Today was almost the day of reckoning for Lauryn Hill. The popular singer appeared in court for sentencing after failing to report nearly $2 million in income to the federal government, but U.S. Magistrate Judge Madeline Cox Arleo postponed sentencing, granting Hill two weeks to pay $504,000 in back taxes. If Hill fails to pay the back taxes before her next court date on May 6, she faces a potential sentence of 24-36 months of jail time. The lesson here? Even celebrities can’t escape the IRS Criminal Investigations Division — and neither can any other taxpayers, including you.
It wasn’t until 2013 that Grammy Award winner Lauryn Hill admitted failure to file federal tax returns for income received during 2005, 2006 and 2007. In June of 2013, the famous New Jersey resident was charged with failing to report about $818,000 earned in 2005, $222,000 earned in 2006, and $761,000 earned in 2007.
It’s interesting to note that at the time, Hill owned four S-corporations. S-corporations are also called “pass-through entities” or “flow-through entities,” because they do not pay corporate taxes on earnings. Instead, they pass on the tax obligations on income they generate to their shareholders or owners. If you’re creating an S-corporation (or any other type of enterprise), it’s important to work with an experienced business entity formation attorney so that you can feel confident you’re in compliance with all applicable taxation laws. Otherwise, you may find yourself facing similar penalties as Hill.
Just as a reminder, Section 61 of the Internal Revenue Code tells us that all income, regardless of the source from which it derives, is generally taxable. Believe it or not, that even includes money one has acquired illegally.
While Lauryn Hill gets extra media attention because she is already a celebrity, her story is one of many as recently released IRS data shows. On March 25, the IRS announced the release of its 2012 Internal Revenue Service Data Book, which gives us a glimpse into the organization’s activities from October 1, 2011 through September 30, 2012. The report covers topics ranging from taxpayer assistance, to taxes collected, to enforcement actions, to returns filed, to the IRS’ own budget and workforce.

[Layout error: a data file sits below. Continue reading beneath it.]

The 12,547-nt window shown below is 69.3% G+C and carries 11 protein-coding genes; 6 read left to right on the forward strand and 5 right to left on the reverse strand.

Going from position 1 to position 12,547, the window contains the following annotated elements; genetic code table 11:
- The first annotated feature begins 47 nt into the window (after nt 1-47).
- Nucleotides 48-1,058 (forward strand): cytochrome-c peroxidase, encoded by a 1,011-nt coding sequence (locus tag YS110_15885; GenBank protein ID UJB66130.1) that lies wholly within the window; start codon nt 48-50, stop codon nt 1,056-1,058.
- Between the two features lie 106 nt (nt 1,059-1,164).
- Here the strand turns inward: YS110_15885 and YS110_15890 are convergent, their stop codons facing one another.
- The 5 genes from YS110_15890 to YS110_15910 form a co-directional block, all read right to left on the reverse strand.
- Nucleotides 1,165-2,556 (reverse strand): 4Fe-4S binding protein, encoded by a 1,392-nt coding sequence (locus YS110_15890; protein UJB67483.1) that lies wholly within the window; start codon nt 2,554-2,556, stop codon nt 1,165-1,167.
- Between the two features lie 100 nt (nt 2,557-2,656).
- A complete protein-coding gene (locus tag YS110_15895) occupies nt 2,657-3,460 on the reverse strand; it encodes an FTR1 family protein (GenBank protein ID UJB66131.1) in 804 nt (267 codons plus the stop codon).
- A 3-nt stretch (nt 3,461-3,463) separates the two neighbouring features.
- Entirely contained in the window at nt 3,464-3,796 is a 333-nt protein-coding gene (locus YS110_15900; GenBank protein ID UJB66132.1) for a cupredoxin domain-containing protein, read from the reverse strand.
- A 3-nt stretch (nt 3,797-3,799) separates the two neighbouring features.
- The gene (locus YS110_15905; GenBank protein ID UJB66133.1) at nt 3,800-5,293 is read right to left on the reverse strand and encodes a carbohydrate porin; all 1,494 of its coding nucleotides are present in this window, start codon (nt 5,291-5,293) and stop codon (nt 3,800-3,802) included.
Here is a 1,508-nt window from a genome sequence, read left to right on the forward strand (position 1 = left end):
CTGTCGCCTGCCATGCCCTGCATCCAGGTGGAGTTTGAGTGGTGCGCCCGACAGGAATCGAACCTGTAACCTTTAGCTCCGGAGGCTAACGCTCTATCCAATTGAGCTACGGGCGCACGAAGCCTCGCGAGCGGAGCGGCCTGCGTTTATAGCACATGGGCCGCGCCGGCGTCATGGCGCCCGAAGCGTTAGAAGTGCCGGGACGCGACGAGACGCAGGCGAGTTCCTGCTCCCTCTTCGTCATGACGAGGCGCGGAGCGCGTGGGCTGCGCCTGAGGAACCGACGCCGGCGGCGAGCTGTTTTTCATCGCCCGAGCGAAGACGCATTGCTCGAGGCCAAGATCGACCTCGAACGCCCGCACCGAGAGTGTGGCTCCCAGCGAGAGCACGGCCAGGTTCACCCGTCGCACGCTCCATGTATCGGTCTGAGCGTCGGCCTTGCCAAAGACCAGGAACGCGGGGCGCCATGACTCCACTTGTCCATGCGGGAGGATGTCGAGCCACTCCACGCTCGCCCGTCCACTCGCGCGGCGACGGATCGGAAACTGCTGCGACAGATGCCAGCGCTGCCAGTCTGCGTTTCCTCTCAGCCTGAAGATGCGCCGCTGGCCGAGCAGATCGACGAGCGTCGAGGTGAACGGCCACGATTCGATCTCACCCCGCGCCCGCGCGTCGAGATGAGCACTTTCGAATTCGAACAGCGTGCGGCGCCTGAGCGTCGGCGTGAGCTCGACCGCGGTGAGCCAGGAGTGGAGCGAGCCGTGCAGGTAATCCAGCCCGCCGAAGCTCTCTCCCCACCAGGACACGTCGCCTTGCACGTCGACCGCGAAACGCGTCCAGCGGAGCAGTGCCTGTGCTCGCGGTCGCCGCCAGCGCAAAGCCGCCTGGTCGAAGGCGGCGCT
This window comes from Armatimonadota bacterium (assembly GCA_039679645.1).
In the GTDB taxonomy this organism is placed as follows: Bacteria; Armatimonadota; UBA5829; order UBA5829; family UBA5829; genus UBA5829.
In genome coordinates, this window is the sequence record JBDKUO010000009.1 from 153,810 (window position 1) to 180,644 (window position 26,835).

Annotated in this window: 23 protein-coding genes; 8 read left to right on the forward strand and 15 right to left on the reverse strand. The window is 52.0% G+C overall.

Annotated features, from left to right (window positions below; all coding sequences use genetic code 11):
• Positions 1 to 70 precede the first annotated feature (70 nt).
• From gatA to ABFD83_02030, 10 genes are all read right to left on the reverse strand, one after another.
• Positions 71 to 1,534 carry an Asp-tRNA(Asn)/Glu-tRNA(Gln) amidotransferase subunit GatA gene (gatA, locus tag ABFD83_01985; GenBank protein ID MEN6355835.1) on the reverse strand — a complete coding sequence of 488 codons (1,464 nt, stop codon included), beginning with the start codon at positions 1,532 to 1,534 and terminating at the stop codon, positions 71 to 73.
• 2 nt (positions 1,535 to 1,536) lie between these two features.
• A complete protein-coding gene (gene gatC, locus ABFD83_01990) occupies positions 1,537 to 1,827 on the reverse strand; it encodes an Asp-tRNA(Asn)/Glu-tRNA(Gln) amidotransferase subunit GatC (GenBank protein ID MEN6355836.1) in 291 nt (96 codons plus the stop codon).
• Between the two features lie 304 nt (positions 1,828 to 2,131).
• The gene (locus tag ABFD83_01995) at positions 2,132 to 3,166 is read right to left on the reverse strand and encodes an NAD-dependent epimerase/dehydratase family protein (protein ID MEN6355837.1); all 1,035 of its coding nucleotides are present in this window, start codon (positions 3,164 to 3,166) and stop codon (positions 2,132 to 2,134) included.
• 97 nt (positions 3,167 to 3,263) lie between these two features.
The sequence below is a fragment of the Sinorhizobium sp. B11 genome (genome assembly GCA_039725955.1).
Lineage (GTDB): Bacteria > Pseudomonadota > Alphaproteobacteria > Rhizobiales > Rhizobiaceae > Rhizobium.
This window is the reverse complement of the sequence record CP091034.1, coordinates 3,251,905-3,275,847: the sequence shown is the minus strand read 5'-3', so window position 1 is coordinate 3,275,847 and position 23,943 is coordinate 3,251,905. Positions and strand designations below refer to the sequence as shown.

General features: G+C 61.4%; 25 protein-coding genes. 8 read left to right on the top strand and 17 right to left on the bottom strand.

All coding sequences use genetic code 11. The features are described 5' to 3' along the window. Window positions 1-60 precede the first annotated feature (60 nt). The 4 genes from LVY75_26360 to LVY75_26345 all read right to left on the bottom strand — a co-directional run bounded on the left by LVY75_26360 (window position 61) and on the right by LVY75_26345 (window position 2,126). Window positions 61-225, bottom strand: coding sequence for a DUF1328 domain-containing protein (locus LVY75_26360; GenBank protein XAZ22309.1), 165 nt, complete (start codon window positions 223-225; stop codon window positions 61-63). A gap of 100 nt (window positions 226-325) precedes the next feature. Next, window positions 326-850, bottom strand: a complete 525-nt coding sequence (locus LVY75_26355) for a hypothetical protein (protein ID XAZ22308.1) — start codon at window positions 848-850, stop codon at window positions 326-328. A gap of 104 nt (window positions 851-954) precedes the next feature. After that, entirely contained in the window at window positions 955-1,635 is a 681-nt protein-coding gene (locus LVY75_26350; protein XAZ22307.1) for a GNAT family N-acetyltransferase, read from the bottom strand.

To save you the trouble of digging through the report yourself, here are some notable highlights:
In particular, acting Commissioner of Internal Revenue Steven T. Miller noted that the IRS has made significant progress on international enforcement — specifically against the practice of illegally concealing assets and income by using offshore accounts. In fact, the IRS even offers a special program called the Offshore Voluntary Disclosure Program to help taxpayers with hidden foreign bank accounts come back into compliance. Program participants can file an FBAR and may thereby avoid facing severe criminal penalties.
As Miller stated, “We have continued our two-pronged approach: offering a voluntary disclosure program for those who want to come in and get right with the government, while at the same time pursuing tax evaders and the promoters and banks assisting them.”
If the Criminal Investigation unit recommends prosecution for tax crime, it will turn its evidence over to the Justice Department to decide the special charges. Individuals are typically charged with one or more of three crimes:
Tax evasion is defined as “intentional conduct to defeat the income tax laws.” Therefore, any sort of tax scheme to cheat the government can fall into this broad category. You should be aware that tax evasion is a felony, the most serious type of crime. You can be sentenced to five years per individual count of tax evasion.
Filing a false return is exactly what it sounds like: your tax return contained inaccurate information, such as misrepresenting the industry you work in. More people are charged with filing false returns than with committing tax evasion, primarily because of a minor yet important distinction: the government does not have to prove intent to actually evade the income tax laws — only an intent to file a false return. However, filing a false return is a less serious felony than tax evasion, and carries a maximum sentence of three years compared to five.
Not filing a return is the least serious tax crime, but can still lead to harsh penalties. Failure to file is defined as intentionally failing to file a return when you were legally obligated to do so. Not filing a tax return is a misdemeanor rather than a felony. The maximum prison sentence is one year in jail, and/or a fine of $25,000 per year not filed. The vast majority of non-filers are never prosecuted criminally, and only receive civil fines.
Just the same, if you think you could be investigated for any of the above, your best move is to contact an Irvine tax attorney who is well-versed in criminal tax representation. David W. Klasing brings the effective combination of criminal tax representation as a combo Attorney & CPA with decades of experience. To arrange for a private case evaluation, call our law offices at (800) 681-1295 today.